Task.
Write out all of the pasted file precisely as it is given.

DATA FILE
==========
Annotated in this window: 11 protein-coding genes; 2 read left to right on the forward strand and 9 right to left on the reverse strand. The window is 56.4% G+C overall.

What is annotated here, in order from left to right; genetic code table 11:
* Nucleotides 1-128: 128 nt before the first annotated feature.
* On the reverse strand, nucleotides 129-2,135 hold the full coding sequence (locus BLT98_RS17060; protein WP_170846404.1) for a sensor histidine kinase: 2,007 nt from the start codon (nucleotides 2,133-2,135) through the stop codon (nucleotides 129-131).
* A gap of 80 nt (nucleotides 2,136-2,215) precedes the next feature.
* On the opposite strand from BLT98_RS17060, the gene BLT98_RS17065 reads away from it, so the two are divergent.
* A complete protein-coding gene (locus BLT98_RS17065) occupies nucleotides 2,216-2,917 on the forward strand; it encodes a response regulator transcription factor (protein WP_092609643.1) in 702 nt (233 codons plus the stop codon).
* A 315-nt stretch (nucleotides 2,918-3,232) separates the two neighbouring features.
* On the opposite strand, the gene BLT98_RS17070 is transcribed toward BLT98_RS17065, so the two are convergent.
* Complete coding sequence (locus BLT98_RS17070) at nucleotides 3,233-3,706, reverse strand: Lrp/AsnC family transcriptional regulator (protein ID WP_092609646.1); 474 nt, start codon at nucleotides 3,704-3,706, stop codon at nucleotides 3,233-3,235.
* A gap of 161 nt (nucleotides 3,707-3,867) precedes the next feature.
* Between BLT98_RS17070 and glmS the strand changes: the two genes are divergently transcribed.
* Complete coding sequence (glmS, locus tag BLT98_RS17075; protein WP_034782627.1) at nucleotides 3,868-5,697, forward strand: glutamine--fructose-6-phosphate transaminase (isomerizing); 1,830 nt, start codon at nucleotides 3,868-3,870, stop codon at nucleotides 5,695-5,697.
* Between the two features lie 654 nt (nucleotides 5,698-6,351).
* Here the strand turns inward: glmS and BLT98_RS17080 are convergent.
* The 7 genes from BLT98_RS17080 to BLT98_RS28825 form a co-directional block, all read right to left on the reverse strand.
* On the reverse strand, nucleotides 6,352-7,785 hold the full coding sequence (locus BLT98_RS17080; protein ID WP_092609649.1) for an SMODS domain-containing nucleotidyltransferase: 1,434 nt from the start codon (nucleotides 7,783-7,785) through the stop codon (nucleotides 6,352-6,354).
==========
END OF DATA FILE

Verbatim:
Annotated in this window: 11 protein-coding genes; 2 read left to right on the forward strand and 9 right to left on the reverse strand. The window is 56.4% G+C overall.

What is annotated here, in order from left to right; genetic code table 11:
* Nucleotides 1-128: 128 nt before the first annotated feature.
* On the reverse strand, nucleotides 129-2,135 hold the full coding sequence (locus BLT98_RS17060; protein WP_170846404.1) for a sensor histidine kinase: 2,007 nt from the start codon (nucleotides 2,133-2,135) through the stop codon (nucleotides 129-131).
* A gap of 80 nt (nucleotides 2,136-2,215) precedes the next feature.
* On the opposite strand from BLT98_RS17060, the gene BLT98_RS17065 reads away from it, so the two are divergent.
* A complete protein-coding gene (locus BLT98_RS17065) occupies nucleotides 2,216-2,917 on the forward strand; it encodes a response regulator transcription factor (protein WP_092609643.1) in 702 nt (233 codons plus the stop codon).
* A 315-nt stretch (nucleotides 2,918-3,232) separates the two neighbouring features.
* On the opposite strand, the gene BLT98_RS17070 is transcribed toward BLT98_RS17065, so the two are convergent.
* Complete coding sequence (locus BLT98_RS17070) at nucleotides 3,233-3,706, reverse strand: Lrp/AsnC family transcriptional regulator (protein ID WP_092609646.1); 474 nt, start codon at nucleotides 3,704-3,706, stop codon at nucleotides 3,233-3,235.
* A gap of 161 nt (nucleotides 3,707-3,867) precedes the next feature.
* Between BLT98_RS17070 and glmS the strand changes: the two genes are divergently transcribed.
* Complete coding sequence (glmS, locus tag BLT98_RS17075; protein WP_034782627.1) at nucleotides 3,868-5,697, forward strand: glutamine--fructose-6-phosphate transaminase (isomerizing); 1,830 nt, start codon at nucleotides 3,868-3,870, stop codon at nucleotides 5,695-5,697.
* Between the two features lie 654 nt (nucleotides 5,698-6,351).
* Here the strand turns inward: glmS and BLT98_RS17080 are convergent.
* The 7 genes from BLT98_RS17080 to BLT98_RS28825 form a co-directional block, all read right to left on the reverse strand.
* On the reverse strand, nucleotides 6,352-7,785 hold the full coding sequence (locus BLT98_RS17080; protein ID WP_092609649.1) for an SMODS domain-containing nucleotidyltransferase: 1,434 nt from the start codon (nucleotides 7,783-7,785) through the stop codon (nucleotides 6,352-6,354).